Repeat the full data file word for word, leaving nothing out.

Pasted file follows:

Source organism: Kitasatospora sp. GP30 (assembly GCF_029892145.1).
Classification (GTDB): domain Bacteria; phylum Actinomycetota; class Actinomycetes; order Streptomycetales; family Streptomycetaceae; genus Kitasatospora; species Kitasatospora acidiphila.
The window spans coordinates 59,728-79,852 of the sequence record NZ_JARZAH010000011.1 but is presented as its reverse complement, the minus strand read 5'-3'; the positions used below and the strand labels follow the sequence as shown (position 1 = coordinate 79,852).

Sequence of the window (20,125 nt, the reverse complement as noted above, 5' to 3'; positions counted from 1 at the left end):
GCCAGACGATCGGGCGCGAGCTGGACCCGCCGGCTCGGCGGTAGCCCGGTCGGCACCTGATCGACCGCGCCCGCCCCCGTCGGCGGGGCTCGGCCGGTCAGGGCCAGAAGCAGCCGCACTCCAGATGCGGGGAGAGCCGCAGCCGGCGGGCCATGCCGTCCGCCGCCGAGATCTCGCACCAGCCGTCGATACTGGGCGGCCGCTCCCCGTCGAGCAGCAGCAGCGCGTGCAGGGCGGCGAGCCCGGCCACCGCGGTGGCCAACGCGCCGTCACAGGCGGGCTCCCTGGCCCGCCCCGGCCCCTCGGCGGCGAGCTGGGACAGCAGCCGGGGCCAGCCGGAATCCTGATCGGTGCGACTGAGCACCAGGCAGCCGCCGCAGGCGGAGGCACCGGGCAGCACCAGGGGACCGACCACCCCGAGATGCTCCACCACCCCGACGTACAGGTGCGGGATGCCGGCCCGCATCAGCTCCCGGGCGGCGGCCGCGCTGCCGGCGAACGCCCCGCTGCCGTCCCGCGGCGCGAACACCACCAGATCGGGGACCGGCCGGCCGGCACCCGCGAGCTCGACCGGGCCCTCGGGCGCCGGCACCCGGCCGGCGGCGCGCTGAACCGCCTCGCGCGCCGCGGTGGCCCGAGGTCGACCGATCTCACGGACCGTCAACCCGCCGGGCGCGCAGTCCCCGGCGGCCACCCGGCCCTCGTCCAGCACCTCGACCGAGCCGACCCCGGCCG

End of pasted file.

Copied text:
Source organism: Kitasatospora sp. GP30 (assembly GCF_029892145.1).
Classification (GTDB): domain Bacteria; phylum Actinomycetota; class Actinomycetes; order Streptomycetales; family Streptomycetaceae; genus Kitasatospora; species Kitasatospora acidiphila.
The window spans coordinates 59,728-79,852 of the sequence record NZ_JARZAH010000011.1 but is presented as its reverse complement, the minus strand read 5'-3'; the positions used below and the strand labels follow the sequence as shown (position 1 = coordinate 79,852).

Sequence of the window (20,125 nt, the reverse complement as noted above, 5' to 3'; positions counted from 1 at the left end):
GCCAGACGATCGGGCGCGAGCTGGACCCGCCGGCTCGGCGGTAGCCCGGTCGGCACCTGATCGACCGCGCCCGCCCCCGTCGGCGGGGCTCGGCCGGTCAGGGCCAGAAGCAGCCGCACTCCAGATGCGGGGAGAGCCGCAGCCGGCGGGCCATGCCGTCCGCCGCCGAGATCTCGCACCAGCCGTCGATACTGGGCGGCCGCTCCCCGTCGAGCAGCAGCAGCGCGTGCAGGGCGGCGAGCCCGGCCACCGCGGTGGCCAACGCGCCGTCACAGGCGGGCTCCCTGGCCCGCCCCGGCCCCTCGGCGGCGAGCTGGGACAGCAGCCGGGGCCAGCCGGAATCCTGATCGGTGCGACTGAGCACCAGGCAGCCGCCGCAGGCGGAGGCACCGGGCAGCACCAGGGGACCGACCACCCCGAGATGCTCCACCACCCCGACGTACAGGTGCGGGATGCCGGCCCGCATCAGCTCCCGGGCGGCGGCCGCGCTGCCGGCGAACGCCCCGCTGCCGTCCCGCGGCGCGAACACCACCAGATCGGGGACCGGCCGGCCGGCACCCGCGAGCTCGACCGGGCCCTCGGGCGCCGGCACCCGGCCGGCGGCGCGCTGAACCGCCTCGCGCGCCGCGGTGGCCCGAGGTCGACCGATCTCACGGACCGTCAACCCGCCGGGCGCGCAGTCCCCGGCGGCCACCCGGCCCTCGTCCAGCACCTCGACCGAGCCGACCCCGGCCG